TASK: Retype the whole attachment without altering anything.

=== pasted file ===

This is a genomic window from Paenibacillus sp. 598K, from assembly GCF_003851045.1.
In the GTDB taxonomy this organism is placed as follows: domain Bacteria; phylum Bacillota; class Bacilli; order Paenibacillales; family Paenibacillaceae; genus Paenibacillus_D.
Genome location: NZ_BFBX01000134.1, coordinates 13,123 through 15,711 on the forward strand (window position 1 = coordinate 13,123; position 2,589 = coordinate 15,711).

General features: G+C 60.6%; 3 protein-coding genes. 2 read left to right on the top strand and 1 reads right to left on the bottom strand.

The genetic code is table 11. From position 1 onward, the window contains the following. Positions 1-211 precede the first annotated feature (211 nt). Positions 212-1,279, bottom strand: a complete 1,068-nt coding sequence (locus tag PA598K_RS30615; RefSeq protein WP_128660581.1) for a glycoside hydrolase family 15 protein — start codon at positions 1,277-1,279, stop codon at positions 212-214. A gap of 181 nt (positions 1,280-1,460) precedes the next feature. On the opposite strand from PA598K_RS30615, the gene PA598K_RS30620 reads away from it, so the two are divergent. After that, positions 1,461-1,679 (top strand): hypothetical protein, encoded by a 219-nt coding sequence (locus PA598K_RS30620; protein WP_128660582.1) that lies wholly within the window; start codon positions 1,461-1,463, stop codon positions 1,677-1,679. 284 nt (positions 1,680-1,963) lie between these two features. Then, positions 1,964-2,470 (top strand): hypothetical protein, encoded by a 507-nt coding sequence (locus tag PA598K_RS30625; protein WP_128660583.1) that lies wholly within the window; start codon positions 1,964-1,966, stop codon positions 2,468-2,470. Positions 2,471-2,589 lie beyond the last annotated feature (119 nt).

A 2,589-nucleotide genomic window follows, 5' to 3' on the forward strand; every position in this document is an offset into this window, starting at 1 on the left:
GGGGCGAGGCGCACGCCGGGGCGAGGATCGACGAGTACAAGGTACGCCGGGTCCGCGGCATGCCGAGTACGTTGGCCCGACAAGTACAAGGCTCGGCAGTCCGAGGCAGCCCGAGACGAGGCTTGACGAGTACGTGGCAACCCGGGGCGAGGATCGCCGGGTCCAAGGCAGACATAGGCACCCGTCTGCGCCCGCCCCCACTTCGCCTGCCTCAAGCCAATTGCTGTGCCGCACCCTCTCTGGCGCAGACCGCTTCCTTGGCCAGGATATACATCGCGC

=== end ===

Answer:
This is a genomic window from Paenibacillus sp. 598K, from assembly GCF_003851045.1.
In the GTDB taxonomy this organism is placed as follows: domain Bacteria; phylum Bacillota; class Bacilli; order Paenibacillales; family Paenibacillaceae; genus Paenibacillus_D.
Genome location: NZ_BFBX01000134.1, coordinates 13,123 through 15,711 on the forward strand (window position 1 = coordinate 13,123; position 2,589 = coordinate 15,711).

General features: G+C 60.6%; 3 protein-coding genes. 2 read left to right on the top strand and 1 reads right to left on the bottom strand.

The genetic code is table 11. From position 1 onward, the window contains the following. Positions 1-211 precede the first annotated feature (211 nt). Positions 212-1,279, bottom strand: a complete 1,068-nt coding sequence (locus tag PA598K_RS30615; RefSeq protein WP_128660581.1) for a glycoside hydrolase family 15 protein — start codon at positions 1,277-1,279, stop codon at positions 212-214. A gap of 181 nt (positions 1,280-1,460) precedes the next feature. On the opposite strand from PA598K_RS30615, the gene PA598K_RS30620 reads away from it, so the two are divergent. After that, positions 1,461-1,679 (top strand): hypothetical protein, encoded by a 219-nt coding sequence (locus PA598K_RS30620; protein WP_128660582.1) that lies wholly within the window; start codon positions 1,461-1,463, stop codon positions 1,677-1,679. 284 nt (positions 1,680-1,963) lie between these two features. Then, positions 1,964-2,470 (top strand): hypothetical protein, encoded by a 507-nt coding sequence (locus tag PA598K_RS30625; protein WP_128660583.1) that lies wholly within the window; start codon positions 1,964-1,966, stop codon positions 2,468-2,470. Positions 2,471-2,589 lie beyond the last annotated feature (119 nt).

A 2,589-nucleotide genomic window follows, 5' to 3' on the forward strand; every position in this document is an offset into this window, starting at 1 on the left:
GGGGCGAGGCGCACGCCGGGGCGAGGATCGACGAGTACAAGGTACGCCGGGTCCGCGGCATGCCGAGTACGTTGGCCCGACAAGTACAAGGCTCGGCAGTCCGAGGCAGCCCGAGACGAGGCTTGACGAGTACGTGGCAACCCGGGGCGAGGATCGCCGGGTCCAAGGCAGACATAGGCACCCGTCTGCGCCCGCCCCCACTTCGCCTGCCTCAAGCCAATTGCTGTGCCGCACCCTCTCTGGCGCAGACCGCTTCCTTGGCCAGGATATACATCGCGC